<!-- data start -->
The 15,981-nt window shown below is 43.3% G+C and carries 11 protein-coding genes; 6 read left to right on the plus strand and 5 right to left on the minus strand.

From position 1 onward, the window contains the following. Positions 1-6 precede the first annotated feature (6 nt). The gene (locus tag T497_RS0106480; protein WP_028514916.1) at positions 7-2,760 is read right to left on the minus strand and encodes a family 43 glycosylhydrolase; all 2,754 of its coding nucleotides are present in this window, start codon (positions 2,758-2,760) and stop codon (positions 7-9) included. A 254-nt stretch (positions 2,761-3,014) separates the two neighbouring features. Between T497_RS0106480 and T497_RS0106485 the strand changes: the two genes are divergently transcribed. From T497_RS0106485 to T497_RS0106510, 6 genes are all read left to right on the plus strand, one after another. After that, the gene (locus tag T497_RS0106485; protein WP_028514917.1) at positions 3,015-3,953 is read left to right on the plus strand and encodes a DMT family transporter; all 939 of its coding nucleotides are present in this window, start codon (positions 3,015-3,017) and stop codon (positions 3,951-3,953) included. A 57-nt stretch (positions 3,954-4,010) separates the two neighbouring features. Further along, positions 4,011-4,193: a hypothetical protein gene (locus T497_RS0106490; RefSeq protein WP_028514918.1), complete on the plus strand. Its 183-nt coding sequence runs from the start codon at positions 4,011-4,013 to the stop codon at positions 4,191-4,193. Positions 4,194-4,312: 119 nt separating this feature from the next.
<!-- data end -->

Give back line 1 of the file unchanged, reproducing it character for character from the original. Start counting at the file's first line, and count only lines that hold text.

The 15,981-nt window shown below is 43.3% G+C and carries 11 protein-coding genes; 6 read left to right on the plus strand and 5 right to left on the minus strand.